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Interview — Sports labor analyst Michael McCann discusses NBA's hardline stance against NBPA

Published November 9, 2011 1:23 pm

This is an archived article that was published on sltrib.com in 2011, and information in the article may be outdated. It is provided only for personal research purposes and may not be reprinted.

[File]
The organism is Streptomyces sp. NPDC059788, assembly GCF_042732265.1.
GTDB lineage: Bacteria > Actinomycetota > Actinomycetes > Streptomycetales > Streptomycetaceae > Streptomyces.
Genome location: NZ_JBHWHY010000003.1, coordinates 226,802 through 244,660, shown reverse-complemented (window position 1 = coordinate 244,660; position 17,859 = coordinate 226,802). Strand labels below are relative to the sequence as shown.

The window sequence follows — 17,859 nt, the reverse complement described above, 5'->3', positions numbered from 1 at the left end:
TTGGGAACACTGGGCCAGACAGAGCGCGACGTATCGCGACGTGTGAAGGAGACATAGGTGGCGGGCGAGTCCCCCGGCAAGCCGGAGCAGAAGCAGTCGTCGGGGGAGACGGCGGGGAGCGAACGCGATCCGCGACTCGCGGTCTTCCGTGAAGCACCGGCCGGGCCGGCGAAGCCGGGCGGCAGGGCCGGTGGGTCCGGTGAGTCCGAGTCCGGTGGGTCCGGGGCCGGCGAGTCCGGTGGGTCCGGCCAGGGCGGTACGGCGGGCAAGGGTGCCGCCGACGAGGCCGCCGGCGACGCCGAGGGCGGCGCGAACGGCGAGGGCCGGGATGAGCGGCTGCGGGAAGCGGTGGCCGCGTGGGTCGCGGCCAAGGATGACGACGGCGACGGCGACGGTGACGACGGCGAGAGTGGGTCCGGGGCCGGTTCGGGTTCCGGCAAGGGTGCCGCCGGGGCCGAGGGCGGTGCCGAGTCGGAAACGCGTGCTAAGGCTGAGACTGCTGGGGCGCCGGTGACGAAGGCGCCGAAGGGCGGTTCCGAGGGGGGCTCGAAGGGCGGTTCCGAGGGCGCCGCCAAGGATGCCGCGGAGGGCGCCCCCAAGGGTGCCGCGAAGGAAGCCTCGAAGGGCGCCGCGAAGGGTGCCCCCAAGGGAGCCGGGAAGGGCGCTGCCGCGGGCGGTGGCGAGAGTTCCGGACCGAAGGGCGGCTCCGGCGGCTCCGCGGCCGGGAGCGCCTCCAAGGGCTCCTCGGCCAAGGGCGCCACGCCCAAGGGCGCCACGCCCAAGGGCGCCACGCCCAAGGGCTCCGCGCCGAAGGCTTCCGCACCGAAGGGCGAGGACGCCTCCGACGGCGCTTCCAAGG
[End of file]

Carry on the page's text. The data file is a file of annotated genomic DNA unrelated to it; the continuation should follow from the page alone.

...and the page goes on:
Excerpts from an interview Sunday with Michael McCann, director of the Vermont Sports Law Institute and legal analyst for NBA TV and SI.com.McCann on his reaction to the NBA's ultimatum: We're going to see pressure during the next few days. I would expect comments from some players or tweets saying, 'Let's at least have a chance to vote on this as a whole,' pressuring Derek [Fisher] to at least authorize a vote. I don't think they're going to do that. He made it clear last night that the Players Association is not going to do anything, or at least not accept the offer that the NBA has made. Jeffery Kessler's comments I thought were interesting, because he was sort of signaling that he's going to say, 'Well, look: This is bad-faith bargaining.' I don't know if a court's actually going to find that persuasive. This is just how negotiations work. … I bet we'll see some comments suggesting the players aren't entirely unified. But at this point it looks like they're going to go to Wednesday and they'll reject the offer. And then the players will have to decide if they want to decertify or try to start negotiations again and see if they're going to get to a better point. But clearly more games are going to be canceled.Highly unlikely the NBPA accepts either the current offer or a post-deadline 53-47 BRI split favoring owners: That's right. And then they'd have to begin with counter offers and having negotiations start, if not from scratch, from an earlier point than where they are now in hopes of reaching some kind of deal. But I think the prospects of a deal after Wednesday go down. The owners have the leverage because they're going to be able to cancel games and paychecks will be irrevocably lost. If no deal's reached by Wednesday, we're going to see decertification become talked about more seriously and there'll be more support for it. But that's a route that escalates the tension. Maybe ultimately it helps them. But the likelihood of having a season goes down. It's not lost, but it goes down if decertification [happens].If the NBPA decertifies, a significantly shortened season is almost guaranteed: That's right. Best-case scenario, we're looking at an abbreviated season. And it will be a mess. It'll be a lot of games back-to-back. Teams that are older are going to be damaged. Teams that are younger are probably going to have a little bit of an advantage. But I think it won't be a satisfying season and I think fans won't like that it's a season with an asterisk next to it. It's a lot better than no season. But there'll be a loss. Attendance I bet will be down, TV ratings will be down — all the things that happened in [19]98 and '99 will prove true again, and that's not going to help anyone. Particularly if they ultimately agree on a BRI arrangement that is contingent at least in part on revenue. The profitability of this league will go down, certainly if there's no season and if there's a shortened season that's seen as an asterisk.Owners' and players' negotiating tactics: For Stern to be able to get the owners to compromise and agreeing with a system that's clearly not exactly what they want, you're going to have some owners thinking, 'OK, this is it. You know what? We don't love what we're offering them, but if they go along with it we get a season, we move on' — neither side really claims victory, at least to the extent they want. But if you get past Wednesday you're going to see owners saying, 'That's it. We've had enough. If this wasn't good enough then nothing we offer's going to be good enough.'The players are in a tough position. They're clearly going to take a loss in terms of BRI. That's been known since the beginning. And they're really fighting to make the loss as minimal as possible. They were expecting the loss wasn't going to be as significant as it seems to be heading towards. Then there's the complexity and the notion of decertification that is a wrinkle. It's attractive on some level because it's a weapon, but it also complicates some things. It leaves some players who are dissatisfied with the process to start talking about it and that can cause fraying of the unity. The players definitely have a harder position to bargain from. And also, look, there are 400 and whatever [players] — you just have a lot more voices. And you also have the roll of agents. Owners have staff but they don't have agents. There's just more cooks in the kitchen.Clarifying NBA's federal lawsuit, which requests that player contracts be made void and unenforceable if decertification is legally backed: The wording of the complaint I don't think captures — I don't think if they decertify that automatically contracts are voided. I think what the league wants to say is, if they decertify we have the right to void, which we may or may not exercise. … I've talked to a bunch of people and that's what I hear. It's a novel argument. It's not necessarily something that's going to [happen]. … The players will challenge any voiding of contracts. … It'll just complicate everything.Brian T. SmithTwitter: @tribjazzbsmith@sltrib.comfacebook.com/tribjazz